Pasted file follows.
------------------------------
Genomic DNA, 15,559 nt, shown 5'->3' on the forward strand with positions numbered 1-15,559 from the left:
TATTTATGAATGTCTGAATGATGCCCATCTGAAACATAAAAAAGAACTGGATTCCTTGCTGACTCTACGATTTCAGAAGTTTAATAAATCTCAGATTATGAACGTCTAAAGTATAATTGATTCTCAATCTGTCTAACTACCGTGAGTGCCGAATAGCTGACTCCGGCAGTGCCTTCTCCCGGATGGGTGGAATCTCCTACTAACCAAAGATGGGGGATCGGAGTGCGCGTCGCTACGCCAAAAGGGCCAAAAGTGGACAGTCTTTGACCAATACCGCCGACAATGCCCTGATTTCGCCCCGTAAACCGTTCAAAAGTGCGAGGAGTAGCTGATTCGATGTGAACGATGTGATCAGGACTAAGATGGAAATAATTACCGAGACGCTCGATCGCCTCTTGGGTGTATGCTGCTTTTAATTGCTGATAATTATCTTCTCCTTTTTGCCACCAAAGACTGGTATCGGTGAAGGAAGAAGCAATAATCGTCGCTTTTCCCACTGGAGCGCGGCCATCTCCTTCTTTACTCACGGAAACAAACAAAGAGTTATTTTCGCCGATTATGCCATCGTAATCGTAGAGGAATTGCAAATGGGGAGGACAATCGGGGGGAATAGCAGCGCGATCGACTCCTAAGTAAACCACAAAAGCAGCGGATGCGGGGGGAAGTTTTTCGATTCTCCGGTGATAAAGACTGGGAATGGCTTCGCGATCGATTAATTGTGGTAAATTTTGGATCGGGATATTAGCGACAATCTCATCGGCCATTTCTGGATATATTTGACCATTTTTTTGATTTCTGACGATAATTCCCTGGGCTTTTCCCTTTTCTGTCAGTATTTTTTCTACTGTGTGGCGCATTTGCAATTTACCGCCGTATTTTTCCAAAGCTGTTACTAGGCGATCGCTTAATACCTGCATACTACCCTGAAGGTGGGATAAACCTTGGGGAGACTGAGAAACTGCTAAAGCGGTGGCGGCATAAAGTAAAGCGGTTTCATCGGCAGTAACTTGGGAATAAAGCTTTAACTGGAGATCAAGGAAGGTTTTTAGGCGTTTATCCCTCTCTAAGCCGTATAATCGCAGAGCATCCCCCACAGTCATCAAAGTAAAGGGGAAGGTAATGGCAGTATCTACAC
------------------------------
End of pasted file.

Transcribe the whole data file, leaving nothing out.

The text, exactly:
Genomic DNA, 15,559 nt, shown 5'->3' on the forward strand with positions numbered 1-15,559 from the left:
TATTTATGAATGTCTGAATGATGCCCATCTGAAACATAAAAAAGAACTGGATTCCTTGCTGACTCTACGATTTCAGAAGTTTAATAAATCTCAGATTATGAACGTCTAAAGTATAATTGATTCTCAATCTGTCTAACTACCGTGAGTGCCGAATAGCTGACTCCGGCAGTGCCTTCTCCCGGATGGGTGGAATCTCCTACTAACCAAAGATGGGGGATCGGAGTGCGCGTCGCTACGCCAAAAGGGCCAAAAGTGGACAGTCTTTGACCAATACCGCCGACAATGCCCTGATTTCGCCCCGTAAACCGTTCAAAAGTGCGAGGAGTAGCTGATTCGATGTGAACGATGTGATCAGGACTAAGATGGAAATAATTACCGAGACGCTCGATCGCCTCTTGGGTGTATGCTGCTTTTAATTGCTGATAATTATCTTCTCCTTTTTGCCACCAAAGACTGGTATCGGTGAAGGAAGAAGCAATAATCGTCGCTTTTCCCACTGGAGCGCGGCCATCTCCTTCTTTACTCACGGAAACAAACAAAGAGTTATTTTCGCCGATTATGCCATCGTAATCGTAGAGGAATTGCAAATGGGGAGGACAATCGGGGGGAATAGCAGCGCGATCGACTCCTAAGTAAACCACAAAAGCAGCGGATGCGGGGGGAAGTTTTTCGATTCTCCGGTGATAAAGACTGGGAATGGCTTCGCGATCGATTAATTGTGGTAAATTTTGGATCGGGATATTAGCGACAATCTCATCGGCCATTTCTGGATATATTTGACCATTTTTTTGATTTCTGACGATAATTCCCTGGGCTTTTCCCTTTTCTGTCAGTATTTTTTCTACTGTGTGGCGCATTTGCAATTTACCGCCGTATTTTTCCAAAGCTGTTACTAGGCGATCGCTTAATACCTGCATACTACCCTGAAGGTGGGATAAACCTTGGGGAGACTGAGAAACTGCTAAAGCGGTGGCGGCATAAAGTAAAGCGGTTTCATCGGCAGTAACTTGGGAATAAAGCTTTAACTGGAGATCAAGGAAGGTTTTTAGGCGTTTATCCCTCTCTAAGCCGTATAATCGCAGAGCATCCCCCACAGTCATCAAAGTAAAGGGGAAGGTAATGGCAGTATCTACAC